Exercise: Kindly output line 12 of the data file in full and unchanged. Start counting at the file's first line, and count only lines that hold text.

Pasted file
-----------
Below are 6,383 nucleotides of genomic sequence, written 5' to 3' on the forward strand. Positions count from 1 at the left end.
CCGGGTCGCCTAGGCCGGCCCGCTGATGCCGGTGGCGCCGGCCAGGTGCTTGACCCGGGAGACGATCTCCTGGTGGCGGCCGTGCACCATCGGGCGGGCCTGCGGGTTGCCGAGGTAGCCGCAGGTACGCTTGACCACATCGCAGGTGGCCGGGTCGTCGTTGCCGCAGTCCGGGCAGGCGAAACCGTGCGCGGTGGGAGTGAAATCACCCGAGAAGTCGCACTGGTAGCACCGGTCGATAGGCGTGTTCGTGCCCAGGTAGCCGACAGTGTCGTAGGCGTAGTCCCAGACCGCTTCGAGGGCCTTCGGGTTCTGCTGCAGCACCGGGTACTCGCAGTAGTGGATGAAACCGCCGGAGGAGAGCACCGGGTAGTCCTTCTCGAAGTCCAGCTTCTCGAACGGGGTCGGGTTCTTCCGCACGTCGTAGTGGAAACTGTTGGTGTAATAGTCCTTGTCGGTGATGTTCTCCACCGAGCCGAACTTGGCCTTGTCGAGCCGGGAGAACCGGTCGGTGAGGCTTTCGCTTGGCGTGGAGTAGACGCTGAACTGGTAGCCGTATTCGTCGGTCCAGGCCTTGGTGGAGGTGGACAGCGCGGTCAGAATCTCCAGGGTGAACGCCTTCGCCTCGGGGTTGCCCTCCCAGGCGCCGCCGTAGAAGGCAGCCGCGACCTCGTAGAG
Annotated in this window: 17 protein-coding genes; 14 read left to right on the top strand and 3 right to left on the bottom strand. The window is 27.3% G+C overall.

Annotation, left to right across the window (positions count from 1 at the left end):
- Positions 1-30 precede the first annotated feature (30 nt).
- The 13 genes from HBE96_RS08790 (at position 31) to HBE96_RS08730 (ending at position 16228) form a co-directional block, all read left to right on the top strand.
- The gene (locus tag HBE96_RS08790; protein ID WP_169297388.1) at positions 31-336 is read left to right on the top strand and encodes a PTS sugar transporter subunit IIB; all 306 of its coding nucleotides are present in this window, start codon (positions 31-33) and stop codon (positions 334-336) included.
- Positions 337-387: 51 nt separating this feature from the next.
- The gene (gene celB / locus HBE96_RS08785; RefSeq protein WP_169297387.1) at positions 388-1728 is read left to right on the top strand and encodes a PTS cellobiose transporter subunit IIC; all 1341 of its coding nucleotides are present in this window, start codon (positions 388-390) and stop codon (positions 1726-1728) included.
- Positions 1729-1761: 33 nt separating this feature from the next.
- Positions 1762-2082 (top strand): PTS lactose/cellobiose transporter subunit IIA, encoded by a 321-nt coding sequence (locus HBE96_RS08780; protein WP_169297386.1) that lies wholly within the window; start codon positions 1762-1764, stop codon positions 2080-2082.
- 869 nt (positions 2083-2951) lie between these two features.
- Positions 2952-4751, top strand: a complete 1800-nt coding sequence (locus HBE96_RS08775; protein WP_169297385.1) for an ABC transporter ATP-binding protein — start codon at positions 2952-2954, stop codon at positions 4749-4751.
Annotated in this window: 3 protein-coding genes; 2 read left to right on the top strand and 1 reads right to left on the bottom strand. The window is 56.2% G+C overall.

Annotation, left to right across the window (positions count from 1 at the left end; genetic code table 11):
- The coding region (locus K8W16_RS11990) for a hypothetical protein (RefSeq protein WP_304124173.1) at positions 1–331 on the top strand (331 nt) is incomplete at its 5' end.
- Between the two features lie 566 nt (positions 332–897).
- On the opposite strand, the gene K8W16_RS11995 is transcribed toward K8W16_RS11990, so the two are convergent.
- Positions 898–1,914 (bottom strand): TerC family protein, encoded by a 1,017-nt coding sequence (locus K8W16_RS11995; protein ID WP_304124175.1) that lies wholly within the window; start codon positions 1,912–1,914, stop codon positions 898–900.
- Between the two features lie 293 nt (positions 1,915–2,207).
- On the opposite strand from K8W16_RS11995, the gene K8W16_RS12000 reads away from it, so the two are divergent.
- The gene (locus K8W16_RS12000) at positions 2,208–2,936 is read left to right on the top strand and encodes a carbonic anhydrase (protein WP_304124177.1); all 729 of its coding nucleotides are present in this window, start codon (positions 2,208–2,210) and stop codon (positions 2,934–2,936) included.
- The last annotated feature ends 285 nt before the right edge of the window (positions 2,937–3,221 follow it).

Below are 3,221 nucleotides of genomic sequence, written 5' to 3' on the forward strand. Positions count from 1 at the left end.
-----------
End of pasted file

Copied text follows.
- 869 nt (positions 2083-2951) lie between these two features.